Green scheme drives sustainable nappy change in Wigan

A sustainability initiative is helping Wigan Council’s residents achieve a mindset change when it comes to nappy changes.

This came after container manufacturer Taylor awarded the authority £1,136 to promote reusable nappies and reduce the council’s level of nappy-related contamination.

The Taylor initiative called Green Rewards enables UK town halls to accrue points for every Taylor and Bigbelly product purchased.

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The points are then converted into money, which the Droitwich firm releases to participating councils on the condition that it is used to fund local sustainability projects.

Taylor’s Kevin Docherty (second from left) presents Wigan Council’s Louise Atherton, Peter Davies and Coun Paul Prescott, and Birth 2 Potty’s Lisa Woodger (far right), with a cheque for £1,136 at a reusable nappy event at Armed Forces HQ in Wigan
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Wigan Council has committed to making the £1,136 available to Birth 2 Potty: a local organisation founded by Lisa Woodger, in a partnership that will seek to further promote the economic and sustainability benefits of using reusable nappies instead of disposable nappies.

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The move comes after the council discovered that its recycling waste stream was regularly being contaminated as a result of people throwing their disposable nappies in the wrong container.

The money will be used to fund events like Birth 2 Potty’s "Nappuccino” series across Wigan, where new mothers can get together over a coffee at local cafes and libraries, participate in demonstrations on how to use reusable nappies, which are run by Lisa, ask questions and receive subsidised packs of reusable nappies in order to kickstart behavioural change.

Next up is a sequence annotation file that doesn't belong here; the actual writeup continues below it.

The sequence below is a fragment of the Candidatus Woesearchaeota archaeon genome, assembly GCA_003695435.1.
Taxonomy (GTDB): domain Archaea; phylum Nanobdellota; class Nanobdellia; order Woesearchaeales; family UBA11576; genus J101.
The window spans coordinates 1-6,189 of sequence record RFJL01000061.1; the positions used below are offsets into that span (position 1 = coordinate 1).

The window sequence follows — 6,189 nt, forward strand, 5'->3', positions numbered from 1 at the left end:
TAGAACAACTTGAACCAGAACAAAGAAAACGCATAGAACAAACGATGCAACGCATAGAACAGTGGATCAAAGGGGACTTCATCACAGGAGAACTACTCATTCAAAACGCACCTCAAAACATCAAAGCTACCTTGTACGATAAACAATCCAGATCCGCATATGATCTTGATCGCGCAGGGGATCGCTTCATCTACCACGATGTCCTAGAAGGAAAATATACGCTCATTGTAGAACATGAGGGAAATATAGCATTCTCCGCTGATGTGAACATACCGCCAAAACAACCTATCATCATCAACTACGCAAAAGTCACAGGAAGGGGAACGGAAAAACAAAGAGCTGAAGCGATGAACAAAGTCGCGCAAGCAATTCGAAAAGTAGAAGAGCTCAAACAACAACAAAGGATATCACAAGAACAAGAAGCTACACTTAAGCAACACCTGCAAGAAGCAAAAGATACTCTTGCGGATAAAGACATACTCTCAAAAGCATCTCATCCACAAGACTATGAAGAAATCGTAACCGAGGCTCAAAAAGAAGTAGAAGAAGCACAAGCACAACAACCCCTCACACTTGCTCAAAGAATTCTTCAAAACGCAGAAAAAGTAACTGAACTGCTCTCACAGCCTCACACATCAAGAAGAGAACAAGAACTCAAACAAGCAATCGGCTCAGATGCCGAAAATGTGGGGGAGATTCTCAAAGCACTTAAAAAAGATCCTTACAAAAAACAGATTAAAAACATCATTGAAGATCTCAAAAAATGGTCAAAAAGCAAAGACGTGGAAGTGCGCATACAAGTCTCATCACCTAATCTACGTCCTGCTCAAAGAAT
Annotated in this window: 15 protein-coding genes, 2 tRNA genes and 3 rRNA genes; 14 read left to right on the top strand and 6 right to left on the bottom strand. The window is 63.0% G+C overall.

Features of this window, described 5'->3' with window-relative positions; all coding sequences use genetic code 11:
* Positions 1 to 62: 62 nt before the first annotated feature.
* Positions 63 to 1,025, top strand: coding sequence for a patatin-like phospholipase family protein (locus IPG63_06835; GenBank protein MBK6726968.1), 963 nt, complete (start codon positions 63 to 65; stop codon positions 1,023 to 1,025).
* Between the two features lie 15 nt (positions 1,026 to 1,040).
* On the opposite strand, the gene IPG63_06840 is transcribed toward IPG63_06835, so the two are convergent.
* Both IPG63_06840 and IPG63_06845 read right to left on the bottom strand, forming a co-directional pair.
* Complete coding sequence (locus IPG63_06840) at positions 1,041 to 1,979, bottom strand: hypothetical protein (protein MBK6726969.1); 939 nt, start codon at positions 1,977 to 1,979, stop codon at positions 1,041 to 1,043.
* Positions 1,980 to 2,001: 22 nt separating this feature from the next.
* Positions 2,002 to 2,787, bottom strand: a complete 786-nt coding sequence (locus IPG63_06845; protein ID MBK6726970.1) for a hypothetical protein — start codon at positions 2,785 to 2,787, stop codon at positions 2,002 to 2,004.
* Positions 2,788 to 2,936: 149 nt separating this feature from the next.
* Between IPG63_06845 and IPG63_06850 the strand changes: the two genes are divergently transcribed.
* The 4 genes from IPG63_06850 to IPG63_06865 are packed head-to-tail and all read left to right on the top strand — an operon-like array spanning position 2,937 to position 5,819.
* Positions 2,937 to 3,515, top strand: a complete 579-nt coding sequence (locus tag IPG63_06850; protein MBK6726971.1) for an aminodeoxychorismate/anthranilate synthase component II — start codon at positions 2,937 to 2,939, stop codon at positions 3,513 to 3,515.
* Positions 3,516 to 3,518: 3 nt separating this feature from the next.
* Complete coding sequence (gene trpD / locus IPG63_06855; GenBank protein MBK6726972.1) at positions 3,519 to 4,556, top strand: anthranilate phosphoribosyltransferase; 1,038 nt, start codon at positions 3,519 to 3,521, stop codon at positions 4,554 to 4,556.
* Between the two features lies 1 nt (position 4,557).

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On receiving the Green Rewards funding, Lisa said: “The reusable nappy has come a long way since the days of terry towelling.

"For as little as £200, mothers can purchase a set of nappies that will support two children from birth to potty training, which is a fraction of the cost of disposable nappies.

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"Not only that, but reusable nappies don’t rely on harmful petrochemicals used to manufacture disposable nappies, so it’s not only cheaper in the long run, but also more environmentally friendly, too.”

Coun Paul Prescott, cabinet portfolio holder for the environment at Wigan Council, added: “By the time a baby is potty-trained they could have used between 4,000 to 6,000 disposable nappies.

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"This is a considerable amount of waste, with each disposable nappy estimated to take 150 to 500 years to break down.

"Nappies also often end up in the wrong bin, contaminating recycling that’s collected.

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"By working with Birth 2 Potty, and with the funding support from Egbert Taylor, we’re looking to support parents and carers in changing their behaviour, reduce waste contamination and open people’s eyes to the cost benefits reusable nappies offer.”

Kevin Docherty, area business manager at Taylor, said: “With Green Rewards, we’re aiming to give back to local authorities in a sustainable and meaningful way.

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"By providing them with a pot of money to fund sustainable projects at a local level, we’re hoping to create a circular process that not only benefits the councils, but also the residents who make up their community.

"We’re delighted to see the Green Rewards scheme being brought to life in Wigan and applaud the council and Birth 2 Potty for their efforts to drive behavioural change.”

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For more information on Green Rewards visit: https://egberttaylor.com/products/greenrewards/.